Trouble with the Curve
Quality: ★★½ (out of four)
Stars: Clint Eastwood, Amy Adams, John Goodman, Justin Timberlake
Director: Robert Lorenz
Rating: PG-13 for profanity, sexual references, thematic material, smoking
Running time: 1 hour, 51 minutes
Theaters: 20 Grand, Village Pointe, Aksarben, Westroads, Great Escape, Midtown, Bluffs 17, Twin Creek, Oak View
“Trouble With the Curve,” a movie about fathers and daughters and baseball scouting, stars Clint Eastwood playing a curmudgeon. Again. Just like he did in “Gran Torino” and “Million Dollar Baby” and “Space Cowboys.”
It boasts one of those tidy, mostly predictable scripts that stretch credibility time and again in an effort to please an audience.
But darned if it doesn't do just that: please its audience with a story of reconciliation, romance and opening up to emotional vulnerability.
There's also a respectful nod to the experience and wisdom of the elderly, even as the old guy in question happens to be stumbling badly.
That would be Eastwood's character, of course, pro baseball scout Gus. Macular degeneration is blurring the center of his field of vision. He can't see the ball cross home plate, just as the baseball draft is looming.
Worse, an ambitious computer wizard in the home office (Matthew Lillard, a satisfying villain to hate) is gunning for Gus' job, trashing his opinions on the latest hot prospect (shades of “Moneyball” in reverse).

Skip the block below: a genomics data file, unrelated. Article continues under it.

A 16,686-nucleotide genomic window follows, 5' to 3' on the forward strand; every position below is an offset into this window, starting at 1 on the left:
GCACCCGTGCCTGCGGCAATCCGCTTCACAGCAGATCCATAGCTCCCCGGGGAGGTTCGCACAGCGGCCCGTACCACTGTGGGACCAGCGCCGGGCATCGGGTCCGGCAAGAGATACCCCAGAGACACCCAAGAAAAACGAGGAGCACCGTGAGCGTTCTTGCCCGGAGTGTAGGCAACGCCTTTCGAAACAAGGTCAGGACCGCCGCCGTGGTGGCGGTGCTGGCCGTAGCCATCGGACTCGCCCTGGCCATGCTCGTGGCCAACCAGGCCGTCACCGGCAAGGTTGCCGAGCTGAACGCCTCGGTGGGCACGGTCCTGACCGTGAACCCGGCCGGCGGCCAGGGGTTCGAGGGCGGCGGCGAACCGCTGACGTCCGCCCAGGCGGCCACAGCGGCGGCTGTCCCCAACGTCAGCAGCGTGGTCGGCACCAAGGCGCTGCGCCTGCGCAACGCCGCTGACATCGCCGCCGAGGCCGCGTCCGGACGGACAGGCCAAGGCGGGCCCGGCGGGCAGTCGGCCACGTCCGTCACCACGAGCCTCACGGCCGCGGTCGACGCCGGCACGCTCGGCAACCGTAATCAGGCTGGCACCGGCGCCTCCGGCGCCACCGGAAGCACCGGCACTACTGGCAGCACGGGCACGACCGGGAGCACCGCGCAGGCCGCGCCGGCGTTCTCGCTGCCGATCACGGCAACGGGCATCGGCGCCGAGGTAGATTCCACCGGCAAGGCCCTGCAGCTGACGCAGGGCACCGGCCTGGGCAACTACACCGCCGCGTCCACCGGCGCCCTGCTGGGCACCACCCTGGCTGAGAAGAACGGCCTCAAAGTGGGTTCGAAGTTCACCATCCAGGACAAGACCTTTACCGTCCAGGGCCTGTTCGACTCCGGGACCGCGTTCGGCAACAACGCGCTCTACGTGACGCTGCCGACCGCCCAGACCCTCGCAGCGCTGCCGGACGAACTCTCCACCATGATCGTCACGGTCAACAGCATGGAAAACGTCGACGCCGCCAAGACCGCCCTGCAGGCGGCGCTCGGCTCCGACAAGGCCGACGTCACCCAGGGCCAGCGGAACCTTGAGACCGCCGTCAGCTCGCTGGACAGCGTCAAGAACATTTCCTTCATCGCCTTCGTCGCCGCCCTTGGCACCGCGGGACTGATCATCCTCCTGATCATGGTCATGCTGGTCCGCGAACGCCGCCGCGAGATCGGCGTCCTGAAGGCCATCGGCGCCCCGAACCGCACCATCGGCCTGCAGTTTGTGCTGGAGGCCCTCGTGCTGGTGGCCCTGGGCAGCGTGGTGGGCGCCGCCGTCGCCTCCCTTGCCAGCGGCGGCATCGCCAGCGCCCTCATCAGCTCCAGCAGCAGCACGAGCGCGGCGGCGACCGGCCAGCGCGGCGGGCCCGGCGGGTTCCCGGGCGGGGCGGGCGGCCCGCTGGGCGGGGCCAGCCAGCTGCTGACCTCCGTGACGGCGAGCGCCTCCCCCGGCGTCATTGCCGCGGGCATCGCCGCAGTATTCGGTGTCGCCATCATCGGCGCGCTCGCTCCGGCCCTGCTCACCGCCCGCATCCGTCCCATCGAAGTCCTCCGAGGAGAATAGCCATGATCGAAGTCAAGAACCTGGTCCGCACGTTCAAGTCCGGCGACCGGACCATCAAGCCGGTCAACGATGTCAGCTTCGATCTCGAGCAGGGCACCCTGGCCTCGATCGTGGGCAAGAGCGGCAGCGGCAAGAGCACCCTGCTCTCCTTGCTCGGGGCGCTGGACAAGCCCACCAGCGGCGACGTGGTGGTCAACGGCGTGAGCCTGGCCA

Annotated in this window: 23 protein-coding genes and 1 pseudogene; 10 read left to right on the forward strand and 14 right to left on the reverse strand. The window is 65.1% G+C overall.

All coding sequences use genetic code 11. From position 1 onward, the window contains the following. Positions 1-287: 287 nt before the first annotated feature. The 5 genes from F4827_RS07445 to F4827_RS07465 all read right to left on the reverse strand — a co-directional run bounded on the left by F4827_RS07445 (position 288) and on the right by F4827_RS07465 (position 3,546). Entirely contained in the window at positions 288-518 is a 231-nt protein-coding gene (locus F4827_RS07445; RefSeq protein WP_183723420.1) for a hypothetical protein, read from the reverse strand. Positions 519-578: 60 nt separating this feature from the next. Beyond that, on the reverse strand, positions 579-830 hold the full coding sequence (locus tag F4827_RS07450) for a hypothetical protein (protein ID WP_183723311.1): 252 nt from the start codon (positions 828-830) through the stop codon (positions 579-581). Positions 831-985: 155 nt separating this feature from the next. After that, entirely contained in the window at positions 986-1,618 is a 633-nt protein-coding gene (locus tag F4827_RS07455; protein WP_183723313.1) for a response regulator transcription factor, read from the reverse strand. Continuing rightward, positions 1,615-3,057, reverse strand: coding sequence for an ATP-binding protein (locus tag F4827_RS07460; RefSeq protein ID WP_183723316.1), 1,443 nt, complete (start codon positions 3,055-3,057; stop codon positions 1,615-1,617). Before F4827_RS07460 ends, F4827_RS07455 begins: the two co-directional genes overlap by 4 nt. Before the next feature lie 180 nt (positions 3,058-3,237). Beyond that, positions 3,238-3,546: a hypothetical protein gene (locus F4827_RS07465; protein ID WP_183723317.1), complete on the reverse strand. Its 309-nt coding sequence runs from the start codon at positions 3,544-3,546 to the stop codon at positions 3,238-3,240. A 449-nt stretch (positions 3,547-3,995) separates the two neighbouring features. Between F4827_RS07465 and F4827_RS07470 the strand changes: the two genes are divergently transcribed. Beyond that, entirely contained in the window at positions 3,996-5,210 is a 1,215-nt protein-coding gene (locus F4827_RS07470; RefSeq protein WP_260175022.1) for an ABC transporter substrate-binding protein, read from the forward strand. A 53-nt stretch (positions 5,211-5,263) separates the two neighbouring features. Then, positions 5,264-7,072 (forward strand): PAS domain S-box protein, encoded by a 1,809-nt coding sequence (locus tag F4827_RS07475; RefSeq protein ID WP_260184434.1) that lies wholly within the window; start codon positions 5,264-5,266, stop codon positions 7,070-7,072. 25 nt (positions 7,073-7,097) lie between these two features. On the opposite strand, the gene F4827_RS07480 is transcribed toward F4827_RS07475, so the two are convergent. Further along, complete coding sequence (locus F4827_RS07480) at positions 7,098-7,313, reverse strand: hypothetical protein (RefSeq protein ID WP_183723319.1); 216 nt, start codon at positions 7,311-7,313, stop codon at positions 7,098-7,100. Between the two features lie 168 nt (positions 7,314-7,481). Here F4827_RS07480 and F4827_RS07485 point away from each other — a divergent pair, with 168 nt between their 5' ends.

Luckily, Gus' loyal boss (John Goodman) has his back and alerts Gus' estranged daughter, Mickey (Amy Adams), that something's not right with Gus.
Something's also not right between Gus and Mickey. Ever since her mother died when she was 6, she has felt a chasm between them, which explains in simplistic armchair-psychology fashion why she's a workaholic lawyer who doesn't trust men.
Nonetheless, she abandons a crucial case just as she's being considered for partnership and flies to North Carolina to be her father's eyes at the baseball field.
As usual, he pushes her away. A lot.
Eastwood and Adams are such appealing performers that you'll probably tolerate how familiar this story feels, even as it tugs at your emotional sleeve with increasing directness.
Also appealing: Justin Timberlake as a once-hot pitcher Gus scouted who blew out his arm and is now scouting for a rival team. Timberlake does fine flirting with Adams and cracking wise but is a little less convincing in the heavy-lifting moments.
Eastwood, too, has a hard time selling a couple of chin-quivering scenes in which he confronts long-buried feelings. Only Adams escapes sentimental manipulation without ever losing credibility.
Speaking of which, the ending is so unbelievable, both in terms of how professional baseball works and in how romance works too, I'm not sure anybody could have played that convincingly.
Nonetheless, “Trouble With the Curve” is, I'm pretty sure, a crowd-pleaser destined to play many a Saturday afternoon on cable television, giving fathers and daughters a satisfying fantasy of how gnarly problems both physical and emotional can all work themselves out at the ballpark.
It's a double play, just as you bite into your chili dog with extra onions.
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